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EdTech & Design, Opinion, Promising Practices, Teaching

The EdCamp Explosion

Taking it to the next level

EdCamps are a great way for the Twitteratti to meet face-to-face for a good old fashioned dialogue and to cement their PLN relationships, but is that all there is?  In my last post I expressed some concerns about the quality, continuity and cumulative impact of this exciting new movement.  How can the potential be consolidated so that EdCamps can take it to the next level rather than plateau and fade like so many promising innovations before them?

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CC photo by: kjarrett

I don’t profess to have the magic sauce – that needs to come from the participants themselves – and I do realize that there is no prototypical EdCamp – they vary greatly – but I do want to venture some modest proposals based on my own experience.  Perhaps they would be good discussion starters for EdCamps!

If a teacher were planning for a discussion in class s/he would generally not just leave it to chance, but rather use some strategy intended to focus and deepen it.  This probably happens in some EdCamp discussions but it really should be the norm.  Of course, a wide open exploration can also be productive, but as a steady diet it generally fails to make progress.  How about a debate, perhaps structured something like an Academic Controversy (as in Beyond Manet) or something modeled on the Final Word strategy in which every participant has a chance to speak prior to the open forum.  Why not break into four small groups and then reform in the middle of the session into 4 groups representing all the originals for a report from each participant on the first half discussion in order to spark a second half that extends from the first?  Or Think-Pair-Share perhaps.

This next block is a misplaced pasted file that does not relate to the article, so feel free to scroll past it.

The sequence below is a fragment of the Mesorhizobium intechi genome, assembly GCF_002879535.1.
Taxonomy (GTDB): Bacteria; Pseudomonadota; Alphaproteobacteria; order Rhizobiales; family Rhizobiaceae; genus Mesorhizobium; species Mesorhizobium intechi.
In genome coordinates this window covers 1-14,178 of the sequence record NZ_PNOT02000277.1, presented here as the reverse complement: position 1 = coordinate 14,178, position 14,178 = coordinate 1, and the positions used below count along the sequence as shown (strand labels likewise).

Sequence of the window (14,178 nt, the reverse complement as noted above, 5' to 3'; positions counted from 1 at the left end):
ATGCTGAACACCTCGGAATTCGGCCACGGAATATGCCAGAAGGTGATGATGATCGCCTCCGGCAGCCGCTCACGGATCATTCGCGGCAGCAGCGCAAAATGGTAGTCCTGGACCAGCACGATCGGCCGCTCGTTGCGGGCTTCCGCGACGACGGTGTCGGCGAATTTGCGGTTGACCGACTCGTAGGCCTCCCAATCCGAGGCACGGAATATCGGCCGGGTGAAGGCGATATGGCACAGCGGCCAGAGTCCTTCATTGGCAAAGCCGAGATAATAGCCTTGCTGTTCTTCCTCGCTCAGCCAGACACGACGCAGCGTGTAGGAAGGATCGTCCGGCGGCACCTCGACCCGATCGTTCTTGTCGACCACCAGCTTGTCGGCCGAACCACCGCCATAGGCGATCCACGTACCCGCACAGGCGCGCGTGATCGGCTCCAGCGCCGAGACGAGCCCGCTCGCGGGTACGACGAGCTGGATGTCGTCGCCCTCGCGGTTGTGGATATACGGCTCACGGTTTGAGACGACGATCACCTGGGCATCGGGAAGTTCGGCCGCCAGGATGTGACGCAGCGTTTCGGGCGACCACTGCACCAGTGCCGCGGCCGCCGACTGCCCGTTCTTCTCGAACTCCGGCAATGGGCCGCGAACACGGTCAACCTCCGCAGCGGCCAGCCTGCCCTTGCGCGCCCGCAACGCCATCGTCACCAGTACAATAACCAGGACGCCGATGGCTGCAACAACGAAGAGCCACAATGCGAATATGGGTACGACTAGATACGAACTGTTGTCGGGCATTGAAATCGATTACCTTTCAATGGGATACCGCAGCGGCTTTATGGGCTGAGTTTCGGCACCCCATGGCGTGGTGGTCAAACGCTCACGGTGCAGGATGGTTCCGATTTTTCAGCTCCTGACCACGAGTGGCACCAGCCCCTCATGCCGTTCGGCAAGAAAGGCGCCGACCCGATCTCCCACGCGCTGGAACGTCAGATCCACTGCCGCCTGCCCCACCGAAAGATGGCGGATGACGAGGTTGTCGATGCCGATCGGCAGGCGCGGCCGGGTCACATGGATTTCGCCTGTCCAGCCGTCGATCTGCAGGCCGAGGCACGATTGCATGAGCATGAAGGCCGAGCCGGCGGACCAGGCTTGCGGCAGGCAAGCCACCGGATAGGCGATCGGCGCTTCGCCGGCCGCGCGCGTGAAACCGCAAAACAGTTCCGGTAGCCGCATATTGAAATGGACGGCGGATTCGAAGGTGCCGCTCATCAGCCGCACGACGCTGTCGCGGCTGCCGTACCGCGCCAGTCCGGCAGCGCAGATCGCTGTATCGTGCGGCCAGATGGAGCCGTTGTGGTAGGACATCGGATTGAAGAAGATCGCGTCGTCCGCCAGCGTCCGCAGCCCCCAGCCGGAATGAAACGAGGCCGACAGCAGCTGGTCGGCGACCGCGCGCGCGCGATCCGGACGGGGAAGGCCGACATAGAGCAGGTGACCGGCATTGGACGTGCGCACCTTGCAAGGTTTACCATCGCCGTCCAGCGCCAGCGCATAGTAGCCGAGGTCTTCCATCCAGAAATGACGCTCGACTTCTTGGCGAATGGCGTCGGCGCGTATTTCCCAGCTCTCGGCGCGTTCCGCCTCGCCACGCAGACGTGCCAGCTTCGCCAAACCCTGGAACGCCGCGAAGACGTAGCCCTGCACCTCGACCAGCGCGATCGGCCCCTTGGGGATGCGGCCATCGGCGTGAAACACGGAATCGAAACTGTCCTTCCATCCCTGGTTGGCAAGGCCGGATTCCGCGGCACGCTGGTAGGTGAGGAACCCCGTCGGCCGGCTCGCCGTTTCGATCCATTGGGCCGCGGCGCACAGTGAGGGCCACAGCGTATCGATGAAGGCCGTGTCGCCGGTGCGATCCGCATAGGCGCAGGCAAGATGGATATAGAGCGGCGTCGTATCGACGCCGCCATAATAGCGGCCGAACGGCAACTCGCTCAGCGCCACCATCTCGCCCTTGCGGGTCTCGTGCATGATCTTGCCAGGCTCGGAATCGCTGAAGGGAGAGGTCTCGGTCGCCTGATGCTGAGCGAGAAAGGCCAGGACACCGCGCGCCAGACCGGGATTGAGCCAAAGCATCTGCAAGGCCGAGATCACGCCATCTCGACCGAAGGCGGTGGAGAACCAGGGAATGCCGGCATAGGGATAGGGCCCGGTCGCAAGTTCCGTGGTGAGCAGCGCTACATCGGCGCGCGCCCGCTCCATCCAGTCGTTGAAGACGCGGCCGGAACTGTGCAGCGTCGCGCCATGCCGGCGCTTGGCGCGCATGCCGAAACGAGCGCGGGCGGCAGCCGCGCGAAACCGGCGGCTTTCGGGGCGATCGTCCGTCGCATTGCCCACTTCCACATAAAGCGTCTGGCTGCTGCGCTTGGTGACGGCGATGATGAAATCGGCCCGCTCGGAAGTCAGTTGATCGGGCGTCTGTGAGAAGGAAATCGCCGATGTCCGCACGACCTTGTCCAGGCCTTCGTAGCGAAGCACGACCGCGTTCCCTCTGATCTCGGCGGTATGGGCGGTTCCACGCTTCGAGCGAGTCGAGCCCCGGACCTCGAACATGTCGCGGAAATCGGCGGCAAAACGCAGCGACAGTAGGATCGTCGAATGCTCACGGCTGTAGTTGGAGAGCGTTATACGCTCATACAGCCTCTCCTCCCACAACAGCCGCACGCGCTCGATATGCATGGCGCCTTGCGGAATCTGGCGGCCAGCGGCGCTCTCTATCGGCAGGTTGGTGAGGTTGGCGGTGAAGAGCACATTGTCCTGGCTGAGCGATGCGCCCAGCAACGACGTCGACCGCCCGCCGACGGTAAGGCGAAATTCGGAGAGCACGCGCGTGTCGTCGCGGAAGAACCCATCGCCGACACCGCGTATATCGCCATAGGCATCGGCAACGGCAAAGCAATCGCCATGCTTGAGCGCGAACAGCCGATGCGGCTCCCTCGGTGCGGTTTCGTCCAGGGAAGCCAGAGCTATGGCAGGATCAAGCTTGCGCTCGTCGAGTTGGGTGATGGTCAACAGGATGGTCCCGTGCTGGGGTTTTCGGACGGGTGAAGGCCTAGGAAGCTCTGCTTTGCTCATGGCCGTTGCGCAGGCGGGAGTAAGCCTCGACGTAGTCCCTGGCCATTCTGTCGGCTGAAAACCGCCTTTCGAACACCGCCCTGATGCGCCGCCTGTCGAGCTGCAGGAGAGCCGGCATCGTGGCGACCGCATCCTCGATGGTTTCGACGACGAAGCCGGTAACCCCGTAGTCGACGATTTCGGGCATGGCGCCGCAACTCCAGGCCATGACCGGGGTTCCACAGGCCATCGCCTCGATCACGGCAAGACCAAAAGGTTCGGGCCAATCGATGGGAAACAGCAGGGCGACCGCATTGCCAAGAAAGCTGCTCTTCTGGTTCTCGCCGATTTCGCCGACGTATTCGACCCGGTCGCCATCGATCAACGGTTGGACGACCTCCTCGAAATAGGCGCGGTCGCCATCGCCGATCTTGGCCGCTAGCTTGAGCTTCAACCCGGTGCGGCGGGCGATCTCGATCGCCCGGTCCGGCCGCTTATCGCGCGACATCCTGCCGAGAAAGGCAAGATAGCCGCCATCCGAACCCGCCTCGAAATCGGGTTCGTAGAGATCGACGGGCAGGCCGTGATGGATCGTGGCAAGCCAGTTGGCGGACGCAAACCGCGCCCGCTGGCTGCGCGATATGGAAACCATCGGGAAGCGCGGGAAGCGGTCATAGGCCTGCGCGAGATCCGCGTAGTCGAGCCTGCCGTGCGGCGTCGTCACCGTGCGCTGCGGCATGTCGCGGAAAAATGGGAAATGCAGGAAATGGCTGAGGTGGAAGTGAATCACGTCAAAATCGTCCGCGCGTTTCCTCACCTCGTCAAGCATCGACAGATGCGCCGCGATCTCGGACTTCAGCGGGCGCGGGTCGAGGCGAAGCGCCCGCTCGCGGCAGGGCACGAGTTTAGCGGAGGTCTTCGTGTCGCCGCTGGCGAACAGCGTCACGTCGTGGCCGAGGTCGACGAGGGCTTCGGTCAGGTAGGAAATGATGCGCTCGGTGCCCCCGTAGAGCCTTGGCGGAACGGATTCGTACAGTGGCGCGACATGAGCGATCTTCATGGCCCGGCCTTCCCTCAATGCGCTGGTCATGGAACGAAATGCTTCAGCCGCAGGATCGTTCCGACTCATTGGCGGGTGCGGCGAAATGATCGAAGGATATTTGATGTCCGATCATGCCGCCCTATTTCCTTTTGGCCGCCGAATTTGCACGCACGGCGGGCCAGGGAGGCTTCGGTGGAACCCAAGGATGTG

These are random examples.  Teachers have many more, probably better, ways to make sure that all participants are heard and that the discussion is neither dominated by strong voices nor prematurely channeled.  Almost anything is better than just letting ‘er rip.

Moreover, even an illuminating and energizing discussion can lose steam when it starts going in circles, so it might also be useful to think about how EdCamps can build on previous discussions rather than repeating them in essentially similar form?  My fellow blogger, Stephen Hurley, tells me that he has been to an EdCamp that had an identified “harvesting committee” to gather ideas from the discussions and report on the essence.  Perhaps this could be archived in some manner; maybe a Wiki that allows the discussion to extend to those who could not attend and provides a foundation for the next EdCamp.

Might there be a #chat, or perhaps several, prior to an EdCamp to get the conversation going and then some sessions at the EdCamp that used those chats as fodder for more in depth discussion.

In the absence of discussion strategies that deepen the dialogue and provide for some continuity over time, I fear that EdCamps will continue to be popular social gatherings but not have the cumulative impact that they might – and should.  It would be a shame to stop here, so what do you think might be done to build on this promising beginning to a more democratic approach to professional development?

And, I suppose the corollary question is, what is it about traditional approaches to pro-d that fail to meet some teachers’ needs, which is what has led to the spontaneous emergence of this new “flatter” form of discourse?  Perhaps while we innovate to enhance EdCamps we can also learn from them and apply those lessons to improve our traditional practices.

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Bruce Beairsto

Retired school superintendent, educational consultant and adjunct professor at Simon Fraser University

Bruce Beairsto is a retired school superintendent, educational consultant and adjunct professor at Simon Fraser University.

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